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The Alliance Between Kanye and Trump

They’re fighting a war that doesn’t exist

John DeVore
Oct 12, 2018 · 4 min read
October 11, 2018 — President Donald Trump meets with Kanye West in the Oval office of the White House in Washington, DC. Photo: Oliver Contreras — Pool/Getty Images

I couldn’t really believe it when I watched the cable news clip. It looked like a comedy sketch starring two performers who were the greatest Kanye West and Donald Trump impersonators in the world. But, alas, this absurd moment was real. A pop star and a former reality television star were, indeed, holding an impromptu summit about whatever nonsense was rattling around in their heads. They sat across from each other at the Resolute Desk, where FDR once signed declarations of war.

West bragged. He charmed. He blew kisses at Trump, who blew them right back. Two bros, baby-talking.

But then West explained to the press how a lack of male role models, and “male power,” led him to embrace President Trump. And the President grinned with a cult leader’s modesty. He soaked up the praise like one of those brand name quilted paper towels that drink up blue liquid in the commercials.

It was a maddening exchange. Because male power abounds. Eighty percent of Congress and 95 percent of CEOs are men. There are twice as many men than women in the White House. To suggest that this country is not run by, and for, men is an unserious position at best, and a sinister threat response designed to cement male authority at worst. In either case, however, it is a lie. America is rich with male power.

West and Trump are a couple of clowns, and I mean that in the truest sense of the words. They are comic entertainers, their self-esteem buoyed by applause, but this exchange was telling: Jesters always tell the truth and the truth is men have given up. All men, it turns out, are islands whose treasure must be defended at all costs.

West is drawn to Trump’s cartoon masculinity because it is easy to understand. Like a comic book.

At one point, West said that wearing Trump’s signature “Make America Great Again” made him “feel like Superman.” West is drawn to Trump’s cartoon masculinity because it is easy to understand. Like a comic book. Fascism is “male energy” without mercy, kindness, hope, or righteousness. The president is, then, the perfect wartime leader for a war that doesn’t actually exist.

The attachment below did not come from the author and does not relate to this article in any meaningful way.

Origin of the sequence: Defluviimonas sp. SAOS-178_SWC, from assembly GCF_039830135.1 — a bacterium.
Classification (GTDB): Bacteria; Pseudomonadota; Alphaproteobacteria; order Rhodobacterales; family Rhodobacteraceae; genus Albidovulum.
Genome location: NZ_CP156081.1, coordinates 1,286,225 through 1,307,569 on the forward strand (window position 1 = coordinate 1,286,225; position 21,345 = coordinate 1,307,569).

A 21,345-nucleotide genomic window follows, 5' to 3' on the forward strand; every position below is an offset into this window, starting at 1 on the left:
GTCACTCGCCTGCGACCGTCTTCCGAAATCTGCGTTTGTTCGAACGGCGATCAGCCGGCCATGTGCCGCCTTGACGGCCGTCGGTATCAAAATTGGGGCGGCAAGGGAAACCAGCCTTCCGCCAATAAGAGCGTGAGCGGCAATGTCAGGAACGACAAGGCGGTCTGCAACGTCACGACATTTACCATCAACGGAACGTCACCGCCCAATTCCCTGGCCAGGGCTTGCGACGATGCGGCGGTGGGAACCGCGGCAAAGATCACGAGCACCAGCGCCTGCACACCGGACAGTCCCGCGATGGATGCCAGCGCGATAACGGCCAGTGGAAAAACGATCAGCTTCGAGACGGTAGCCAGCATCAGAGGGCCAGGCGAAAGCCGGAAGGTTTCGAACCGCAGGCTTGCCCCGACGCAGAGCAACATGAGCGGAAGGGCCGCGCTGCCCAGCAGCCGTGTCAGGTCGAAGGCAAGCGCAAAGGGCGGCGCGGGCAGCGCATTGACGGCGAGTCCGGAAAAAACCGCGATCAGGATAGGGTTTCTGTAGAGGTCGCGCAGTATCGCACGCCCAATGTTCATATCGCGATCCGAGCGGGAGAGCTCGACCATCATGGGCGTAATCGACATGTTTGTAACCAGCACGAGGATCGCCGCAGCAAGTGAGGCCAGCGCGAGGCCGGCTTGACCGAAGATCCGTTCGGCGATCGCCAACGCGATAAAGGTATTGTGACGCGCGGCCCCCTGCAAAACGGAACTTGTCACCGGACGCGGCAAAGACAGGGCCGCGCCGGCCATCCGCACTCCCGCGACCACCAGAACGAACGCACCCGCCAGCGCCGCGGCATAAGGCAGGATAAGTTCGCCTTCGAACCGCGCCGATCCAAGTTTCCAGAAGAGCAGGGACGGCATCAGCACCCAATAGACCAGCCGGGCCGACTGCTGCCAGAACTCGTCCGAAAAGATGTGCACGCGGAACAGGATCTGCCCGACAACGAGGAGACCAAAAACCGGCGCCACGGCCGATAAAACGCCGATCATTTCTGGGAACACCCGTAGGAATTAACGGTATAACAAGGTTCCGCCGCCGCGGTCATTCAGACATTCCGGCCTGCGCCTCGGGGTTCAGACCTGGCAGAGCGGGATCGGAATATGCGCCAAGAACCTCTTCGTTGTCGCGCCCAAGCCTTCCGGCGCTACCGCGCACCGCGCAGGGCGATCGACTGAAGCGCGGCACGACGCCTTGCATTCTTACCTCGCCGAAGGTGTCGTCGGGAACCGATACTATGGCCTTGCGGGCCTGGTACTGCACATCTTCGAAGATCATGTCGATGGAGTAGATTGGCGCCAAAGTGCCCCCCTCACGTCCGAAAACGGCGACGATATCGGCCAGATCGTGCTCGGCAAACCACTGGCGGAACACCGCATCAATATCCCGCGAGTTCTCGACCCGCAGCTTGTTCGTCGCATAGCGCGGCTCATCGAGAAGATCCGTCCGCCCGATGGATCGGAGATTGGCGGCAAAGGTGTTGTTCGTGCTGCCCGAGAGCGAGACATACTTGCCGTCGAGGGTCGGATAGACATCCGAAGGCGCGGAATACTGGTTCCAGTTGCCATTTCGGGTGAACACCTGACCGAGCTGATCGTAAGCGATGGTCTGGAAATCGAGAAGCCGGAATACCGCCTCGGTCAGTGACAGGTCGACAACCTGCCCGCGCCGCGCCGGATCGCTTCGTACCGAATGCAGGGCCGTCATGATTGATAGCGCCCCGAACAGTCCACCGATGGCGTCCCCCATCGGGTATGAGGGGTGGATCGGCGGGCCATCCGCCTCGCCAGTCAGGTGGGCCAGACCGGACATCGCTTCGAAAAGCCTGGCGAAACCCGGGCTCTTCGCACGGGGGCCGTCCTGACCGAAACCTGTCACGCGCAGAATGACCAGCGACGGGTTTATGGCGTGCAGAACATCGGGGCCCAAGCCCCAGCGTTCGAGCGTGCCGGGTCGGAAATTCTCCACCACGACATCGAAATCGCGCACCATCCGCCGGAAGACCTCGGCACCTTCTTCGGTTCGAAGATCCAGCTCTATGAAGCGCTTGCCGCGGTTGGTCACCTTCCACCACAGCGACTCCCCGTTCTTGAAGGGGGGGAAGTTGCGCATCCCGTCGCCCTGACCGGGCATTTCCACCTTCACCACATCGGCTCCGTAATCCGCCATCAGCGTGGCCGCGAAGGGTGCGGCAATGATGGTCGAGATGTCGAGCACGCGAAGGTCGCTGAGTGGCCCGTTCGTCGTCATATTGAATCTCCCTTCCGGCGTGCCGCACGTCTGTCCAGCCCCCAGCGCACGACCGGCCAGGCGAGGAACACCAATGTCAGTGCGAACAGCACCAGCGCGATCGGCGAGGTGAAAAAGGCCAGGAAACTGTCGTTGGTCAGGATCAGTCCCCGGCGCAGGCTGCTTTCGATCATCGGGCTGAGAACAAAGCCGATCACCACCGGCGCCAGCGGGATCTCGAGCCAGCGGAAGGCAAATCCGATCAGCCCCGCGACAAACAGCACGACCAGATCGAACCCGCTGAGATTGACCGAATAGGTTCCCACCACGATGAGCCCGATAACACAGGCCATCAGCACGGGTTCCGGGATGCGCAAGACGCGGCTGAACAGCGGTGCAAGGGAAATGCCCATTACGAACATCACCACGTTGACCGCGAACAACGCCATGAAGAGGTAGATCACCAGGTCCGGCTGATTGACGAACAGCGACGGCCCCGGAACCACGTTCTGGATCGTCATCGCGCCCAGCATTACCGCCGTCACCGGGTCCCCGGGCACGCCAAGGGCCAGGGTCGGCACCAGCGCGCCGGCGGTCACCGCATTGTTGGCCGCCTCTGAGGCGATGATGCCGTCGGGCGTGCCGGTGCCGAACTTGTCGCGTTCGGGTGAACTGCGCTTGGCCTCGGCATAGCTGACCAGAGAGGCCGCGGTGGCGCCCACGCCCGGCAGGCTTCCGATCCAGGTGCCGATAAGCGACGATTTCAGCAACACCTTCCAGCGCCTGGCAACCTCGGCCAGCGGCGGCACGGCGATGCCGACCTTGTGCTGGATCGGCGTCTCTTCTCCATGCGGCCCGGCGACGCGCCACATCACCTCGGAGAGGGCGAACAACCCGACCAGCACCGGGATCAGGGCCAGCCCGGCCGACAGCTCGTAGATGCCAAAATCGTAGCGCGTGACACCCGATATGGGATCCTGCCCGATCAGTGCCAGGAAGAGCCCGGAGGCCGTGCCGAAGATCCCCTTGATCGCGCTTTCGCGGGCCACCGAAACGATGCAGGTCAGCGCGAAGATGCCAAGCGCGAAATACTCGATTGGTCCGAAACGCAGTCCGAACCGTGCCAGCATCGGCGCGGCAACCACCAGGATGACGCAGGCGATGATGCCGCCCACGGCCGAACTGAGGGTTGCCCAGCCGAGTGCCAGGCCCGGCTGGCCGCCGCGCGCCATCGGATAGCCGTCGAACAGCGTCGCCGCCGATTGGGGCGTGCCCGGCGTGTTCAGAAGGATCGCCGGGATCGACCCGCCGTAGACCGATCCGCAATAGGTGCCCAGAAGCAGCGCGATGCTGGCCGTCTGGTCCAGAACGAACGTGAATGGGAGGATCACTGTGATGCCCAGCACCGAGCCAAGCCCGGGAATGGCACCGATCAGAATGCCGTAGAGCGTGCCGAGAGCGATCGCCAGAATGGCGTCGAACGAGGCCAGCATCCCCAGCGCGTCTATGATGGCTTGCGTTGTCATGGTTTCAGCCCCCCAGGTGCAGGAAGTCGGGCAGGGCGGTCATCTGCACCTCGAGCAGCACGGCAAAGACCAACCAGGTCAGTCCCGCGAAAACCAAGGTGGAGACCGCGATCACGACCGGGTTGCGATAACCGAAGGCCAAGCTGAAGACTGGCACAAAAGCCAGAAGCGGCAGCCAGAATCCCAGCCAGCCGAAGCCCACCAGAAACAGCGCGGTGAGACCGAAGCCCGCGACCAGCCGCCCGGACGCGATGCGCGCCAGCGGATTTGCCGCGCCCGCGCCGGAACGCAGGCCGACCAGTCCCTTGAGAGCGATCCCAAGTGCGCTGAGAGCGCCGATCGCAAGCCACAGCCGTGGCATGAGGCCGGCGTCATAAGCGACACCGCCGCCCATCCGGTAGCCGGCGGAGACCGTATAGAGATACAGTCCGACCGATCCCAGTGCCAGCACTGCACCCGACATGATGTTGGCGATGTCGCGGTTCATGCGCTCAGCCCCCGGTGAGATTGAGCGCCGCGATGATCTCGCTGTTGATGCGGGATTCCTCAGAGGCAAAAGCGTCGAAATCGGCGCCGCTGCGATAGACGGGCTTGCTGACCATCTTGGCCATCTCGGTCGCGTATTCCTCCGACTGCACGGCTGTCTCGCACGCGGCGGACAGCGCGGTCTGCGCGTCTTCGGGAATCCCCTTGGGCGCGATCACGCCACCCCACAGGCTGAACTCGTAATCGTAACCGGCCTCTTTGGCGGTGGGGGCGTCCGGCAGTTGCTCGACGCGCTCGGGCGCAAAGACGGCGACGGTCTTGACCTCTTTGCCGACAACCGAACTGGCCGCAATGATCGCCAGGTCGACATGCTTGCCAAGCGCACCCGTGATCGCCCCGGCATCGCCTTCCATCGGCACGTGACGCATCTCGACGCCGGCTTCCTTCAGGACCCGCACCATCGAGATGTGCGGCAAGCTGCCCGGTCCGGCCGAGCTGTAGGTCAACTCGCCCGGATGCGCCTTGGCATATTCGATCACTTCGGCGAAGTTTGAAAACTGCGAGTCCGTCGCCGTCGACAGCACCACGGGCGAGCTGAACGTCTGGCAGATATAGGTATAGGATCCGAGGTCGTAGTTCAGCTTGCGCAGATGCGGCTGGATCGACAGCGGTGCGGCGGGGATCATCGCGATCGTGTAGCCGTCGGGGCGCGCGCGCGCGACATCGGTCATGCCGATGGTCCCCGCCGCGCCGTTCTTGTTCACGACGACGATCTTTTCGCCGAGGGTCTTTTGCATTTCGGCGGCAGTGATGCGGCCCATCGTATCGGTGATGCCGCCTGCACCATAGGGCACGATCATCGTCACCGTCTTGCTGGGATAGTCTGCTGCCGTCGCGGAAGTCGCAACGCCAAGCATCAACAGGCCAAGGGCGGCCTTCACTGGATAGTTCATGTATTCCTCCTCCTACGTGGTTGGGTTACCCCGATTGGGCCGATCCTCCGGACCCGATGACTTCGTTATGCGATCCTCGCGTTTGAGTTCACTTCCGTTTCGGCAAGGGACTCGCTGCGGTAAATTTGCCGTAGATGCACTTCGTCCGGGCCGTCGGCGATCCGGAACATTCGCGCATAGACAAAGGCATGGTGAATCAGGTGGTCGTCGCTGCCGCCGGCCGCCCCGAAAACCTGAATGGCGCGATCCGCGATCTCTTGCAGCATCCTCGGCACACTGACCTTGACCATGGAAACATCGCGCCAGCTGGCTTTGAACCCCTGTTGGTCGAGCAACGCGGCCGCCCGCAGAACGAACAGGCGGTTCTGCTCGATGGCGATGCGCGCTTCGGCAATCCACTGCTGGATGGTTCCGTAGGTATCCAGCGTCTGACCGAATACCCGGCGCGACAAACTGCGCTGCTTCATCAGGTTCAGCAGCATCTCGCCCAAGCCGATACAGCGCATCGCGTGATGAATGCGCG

And he has help: An entire army of cultural temple merchants are constantly telling men that they are living the movie Dunkirk. That they need to close ranks and protect what is theirs. Which is, apparently, civilization because men invented civilization. Sometimes I think of today’s men as aging jocks who can never let go of their high school glories — and take credit for your dad and grandad’s high school glories, too.

I recently made the mistake of briefly watching a cable news segment about the “War on Men.” The host and guests were simultaneously hysterical and insincere. You could almost see the pancake makeup running. These are scary times to be a man, they claimed. But are they?

I do not feel oppressed. At least, I don’t feel oppressed by women. I am not the victim of a coordinated attack by an all-powerful cabal of secret witches. I have had to learn that there are new boundaries. I have had to accept that I am not the center of the universe, even when I get more than five retweets on Twitter. Yes, I have my own struggles. Every human being does.

And, yes, some of my accomplishments are the results of my talent and hard work. But there are others — neighbors, coworkers, strangers — who have overcome more. Who’ve had to work harder.

An entire army of cultural temple merchants are constantly telling men they are living the movie “Dunkirk.” That they need to close ranks and protect what is theirs.

I have also had to learn that forgiveness is not about being forgiven. It’s about asking for it, sincerely and humbly, after undergoing a deep and profound change, a personal reckoning, and never requiring, or expecting, that those you hurt ever have to consider the request.

But, for the sake of argument, let’s imagine West and Trump’s playdate not as a somewhat melancholy publicity stunt but as a summit. One warlord swearing an oath of fealty to another. A battle looms (one that will never come). An alliance is made.

Yes, this is ridiculous, but so is the idea that there are no positive male role models. I have plenty of them. I was taught, by men in my life, that there is right and wrong, and knowing the difference is the entire game. I know there are virtues beyond drinking beer, chasing women, and acting like a clown.

But I’m asking to be humored: Pretend a “War on Men” isn’t an absurd notion. Men should lose that war. We have done nothing to deserve victory other than fighting — largely based on birth and bank account—to preserve our ability to do whatever we want, whenever we want.

Written by

Editor, Humungus. I won two James Beard Awards once for an essay about Taco Bell. Let’s be friends.

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